Kids and Supplements: U.S. Poison Control Receives 275,000 Crisis Calls Each Year
According to the study, dietary supplements with the highest proportion of serious medical outcomes were energy products, botanical and cultural medicines.
Every 24 minutes: That’s how often United States Poison Control Centers receive a call about a child ingesting a supplement.
In fact, a recent study, published in the Journal of Medical Toxicology, found that the rate of calls regarding these products has skyrocketed since 2000. Seventy percent of accidents occur in the home among children younger than six years old.
Miscellaneous substances found in commonly used dietary supplements accounted for the majority of exposure calls (43.9 percent). Other substances involved in exposures, per the study, included botanicals (31.9 percent) and hormonal products (15.1 percent). Amino acids, cultural medicines and energy products each accounted for less than 2 percent of the reported exposures.
According to the study, dietary supplements with the highest proportion of serious medical outcomes were energy products, botanical and cultural medicines. Within the botanical category, a compound called yohimbe accounted for the largest proportion of serious medical outcomes (28.2 percent).
"Many consumers believe dietary supplements are held to the same safety standards as over-the-counter medications," said Gary Smith, MD, DrPH, senior author of the study. "However, dietary supplements are not required to undergo clinical trials or obtain approval from the FDA prior to sale, unless the product is labeled as intended for therapeutic use."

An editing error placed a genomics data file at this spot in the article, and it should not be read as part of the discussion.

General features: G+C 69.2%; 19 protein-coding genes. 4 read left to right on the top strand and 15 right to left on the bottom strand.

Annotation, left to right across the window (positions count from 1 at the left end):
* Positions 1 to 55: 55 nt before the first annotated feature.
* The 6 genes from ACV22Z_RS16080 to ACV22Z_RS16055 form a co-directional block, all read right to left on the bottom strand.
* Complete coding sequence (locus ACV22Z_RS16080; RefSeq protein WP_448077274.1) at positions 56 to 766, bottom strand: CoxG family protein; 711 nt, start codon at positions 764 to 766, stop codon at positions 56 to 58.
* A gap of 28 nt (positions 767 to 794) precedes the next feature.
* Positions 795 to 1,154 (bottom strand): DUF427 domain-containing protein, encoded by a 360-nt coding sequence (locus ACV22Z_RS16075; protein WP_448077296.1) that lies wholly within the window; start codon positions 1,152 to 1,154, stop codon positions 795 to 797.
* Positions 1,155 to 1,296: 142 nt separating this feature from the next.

Other experts say the study also reflects how many people are using these products and the casual attitudes they carry.
“Often, calls regarding children and these kinds of accidental ingestions hinge upon where the product was placed in the home. Were the supplements on the countertop, in a purse, stored on low nightstands or other easily accessible areas? If so, that’s a part of the problem,” says Daniel Rusyniak, MD, medical director of the Indiana Poison Center, a nonprofit agency run by Indiana University Health and the Indiana State Department of Health. “People need to treat these products just as they would a prescription medication. Store them up high or in locked cabinets—safer areas out of the reach of children.”
Product labels often add another layer to the problem, says Dr. Rusyniak, since many supplement packages can be deceiving.
“People tend to think most dietary supplements are all-natural and because they are sold in a pharmacy setting that they are all safe. This is false,” he says. “The reality is that many of these products contain synthesized ingredients—compounds that can have pharmaceutical effects. And these can create unexpected side effects based upon a person’s body chemistry, which can spur serious complications.”
The bottom line: Regardless of their labels, dietary supplements are just like drugs and should be treated as such,” suggests Dr. Rusyniak.
-- By Sarah Burns